Saturday, 1 September 2012

Welcome to my mental health crisis

I finally realized last night that I have become, officially, unhinged.
This happens to me once in a great while when I'm under an enormous amount of stress.
It's been a bad economic time for our family with Scott changing jobs, Nick not having one, and me working only six months of the year as a magazine editor. Our rent is too high and our bills were getting away from us. We also have a Mastercard that we've been unable to pay off for years now because of the crushing interest payments.
We've made some course corrections in the last month or so which will finally make our living situation manageable. Our plan is to have all the debt paid off in two years and finally start saving again.
It's not that we're spendthrifts but we've faced several crises in the last couple of years that started to sink us.
It began with the toxic oil spill on Smyth Road. We had to make an emergency move which, despite having insurance, started to eat away at what savings we did have. If we'd had time to shop around for accommodation, we would not have moved where we are. It didn't help that our kids wanted this place because it has a separate apartment, for which, they said they would pay rent, but didn't. Then Nick and Shyla had little Skylar which put more stress on our finances. Then two of our dogs got sick and had to be euthanized. Then the remaining hound, Gordie, had to have his teeth pulled. It's not hard to leave your wallet at the vet, let me tell you.
It became obvious that we needed to make some changes or we were going to the poor house in a wine barrel.
So we moved Shyla and Skylar back in with her mother and we put Nick in charge of finding roommates. That means our rent will only be $350 a month instead of $1,575. We also decided to go to credit counselling to get the interest taken off the damned credit card so we can pay it off.
Now that the plan is in place, you might think I could relax a little. But if you thought that, then you wouldn't know me.
I have generalized anxiety disorder which I manage to keep in check most of the time by exercising, eating right and keeping away from stressful situations. My anxiety is so bad, I can't work full time. I can't take the bus and I go into full blown hyperventilation just driving downtown.
My condition has given me high blood pressure which I have to manage along with the anxiety.
It's a two-fer.
I know this about myself, so I don't go anywhere, really, except to familiar places like the grocery store or the gymnasty.
Here's the other fantastic thing about panic disorder in my case.
I have learned to manage it, but if I'm under stress for a long period, it will remain in check until after I've averted the crisis. Then I have a breakdown as I did this week.
For the last few nights, I've found myself lying awake, lying in a pool of sweat, my entire body vibrating from sheer terror. My skin erupted in hives, I've lost three pounds, but not in a good way, and I've spent all day lying on the couch watching cooking shows.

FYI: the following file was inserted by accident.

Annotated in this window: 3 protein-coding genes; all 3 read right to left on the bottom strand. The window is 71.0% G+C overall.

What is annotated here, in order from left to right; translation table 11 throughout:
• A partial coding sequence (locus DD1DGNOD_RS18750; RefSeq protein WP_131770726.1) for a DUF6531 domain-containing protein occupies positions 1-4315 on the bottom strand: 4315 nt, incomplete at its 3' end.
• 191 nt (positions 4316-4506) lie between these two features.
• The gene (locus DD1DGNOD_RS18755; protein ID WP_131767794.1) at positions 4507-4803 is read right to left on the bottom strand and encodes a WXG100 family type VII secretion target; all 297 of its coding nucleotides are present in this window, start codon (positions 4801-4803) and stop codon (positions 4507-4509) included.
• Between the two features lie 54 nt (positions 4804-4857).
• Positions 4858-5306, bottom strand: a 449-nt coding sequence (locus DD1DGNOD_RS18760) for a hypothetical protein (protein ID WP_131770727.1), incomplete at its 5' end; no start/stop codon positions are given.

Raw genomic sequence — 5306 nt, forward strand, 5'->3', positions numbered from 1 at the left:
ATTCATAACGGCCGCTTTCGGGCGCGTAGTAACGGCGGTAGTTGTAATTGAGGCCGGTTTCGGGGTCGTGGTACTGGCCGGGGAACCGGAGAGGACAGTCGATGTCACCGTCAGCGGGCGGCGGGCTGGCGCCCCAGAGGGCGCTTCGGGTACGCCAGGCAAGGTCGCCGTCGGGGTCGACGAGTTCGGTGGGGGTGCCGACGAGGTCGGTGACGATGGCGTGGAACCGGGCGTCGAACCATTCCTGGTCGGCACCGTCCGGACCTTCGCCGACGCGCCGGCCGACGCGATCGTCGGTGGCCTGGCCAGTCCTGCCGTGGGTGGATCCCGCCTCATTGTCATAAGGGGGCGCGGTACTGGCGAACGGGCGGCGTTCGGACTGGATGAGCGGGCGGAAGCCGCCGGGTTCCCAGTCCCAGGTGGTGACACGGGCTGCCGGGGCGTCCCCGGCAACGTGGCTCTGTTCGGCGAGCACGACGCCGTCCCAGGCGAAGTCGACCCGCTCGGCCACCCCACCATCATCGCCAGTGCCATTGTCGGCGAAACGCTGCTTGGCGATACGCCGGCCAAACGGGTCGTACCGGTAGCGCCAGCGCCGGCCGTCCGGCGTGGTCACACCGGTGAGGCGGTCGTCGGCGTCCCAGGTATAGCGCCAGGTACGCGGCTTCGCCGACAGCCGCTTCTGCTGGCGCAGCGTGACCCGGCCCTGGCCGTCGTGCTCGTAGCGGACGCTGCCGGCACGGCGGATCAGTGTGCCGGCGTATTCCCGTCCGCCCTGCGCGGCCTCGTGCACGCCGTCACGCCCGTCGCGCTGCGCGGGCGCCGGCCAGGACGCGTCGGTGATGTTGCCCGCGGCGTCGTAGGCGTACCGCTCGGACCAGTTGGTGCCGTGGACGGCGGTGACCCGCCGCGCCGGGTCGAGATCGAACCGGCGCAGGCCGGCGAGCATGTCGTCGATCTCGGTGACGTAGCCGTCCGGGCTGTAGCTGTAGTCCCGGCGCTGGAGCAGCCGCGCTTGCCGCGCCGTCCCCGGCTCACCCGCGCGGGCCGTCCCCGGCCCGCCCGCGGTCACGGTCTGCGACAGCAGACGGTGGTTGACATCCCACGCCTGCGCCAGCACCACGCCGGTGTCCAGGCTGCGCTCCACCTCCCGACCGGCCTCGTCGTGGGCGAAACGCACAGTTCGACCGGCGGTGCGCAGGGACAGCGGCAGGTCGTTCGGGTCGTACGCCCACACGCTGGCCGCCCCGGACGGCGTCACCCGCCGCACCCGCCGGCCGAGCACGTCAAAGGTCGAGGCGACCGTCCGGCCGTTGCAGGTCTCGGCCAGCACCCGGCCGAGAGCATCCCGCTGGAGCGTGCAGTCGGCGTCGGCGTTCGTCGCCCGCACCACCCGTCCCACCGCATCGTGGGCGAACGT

The anxiety has not been helped by the fact that I've been called back to the hospital for an ultrasound on my left breast. I've been assured that it's probably nothing. I suffer from fibrocystitis, which means I have dense breasts full of cysts and stuff, which I imagine is something like the floor of an Ontario lake full of tree branches and zebra mussels. This condition makes it hard for the radiologist to see if there are any spots or tumors.
Being overly stressed to begin with, and armed with the wacky imagination of a writer, I started to babble on about having breast cancer. If they find anything, I told Scott, I'll have both of my boobs taken off.
No discussion.
Then I started projecting and rationalizing.
Oh well, I said, look at the upside.
I could live boob free without the excruciating pain I have in my upper and middle back. I could go braless for the first time in 45 years, never again have to treat the oozing sores under the underwire, never again have to waken to the hot white pain after a pug pierces my nipple with his claw by accident.
No, Scott, said. That's not the upside. The upside would be that you didn't have breast cancer.
Last night, Scott finally made me see that I was experiencing an inappropriate response to a potential health crisis.
He had been talking to a customer, who works at the hospital in oncology, about my boob lopping ideation and he said she was shocked at my response. She told him that I should take myself to the doctor and ask him to send me to a plastic surgeon, stat, for a breast reduction.
It was then I realized she thought I was a head case.
We talked this over for a long time last night. I cried for two hours and babbled about the fact I've always felt like a circus freak.
I made the decision to follow the nice lady's advice.
For the first time in two weeks, I slept soundly in my bed.
By being honest with myself, I was able to put the anxiety genie back in the bottle.
I've decided to take this one step at a time. I'll go for the ultrasound next Thursday. If they find something lurking in my fibrocystic breasts, then there will decisions that have to be made.
If I get the all clear, then it's off to the plastic surgeon.
Either way, my life will never be the same.


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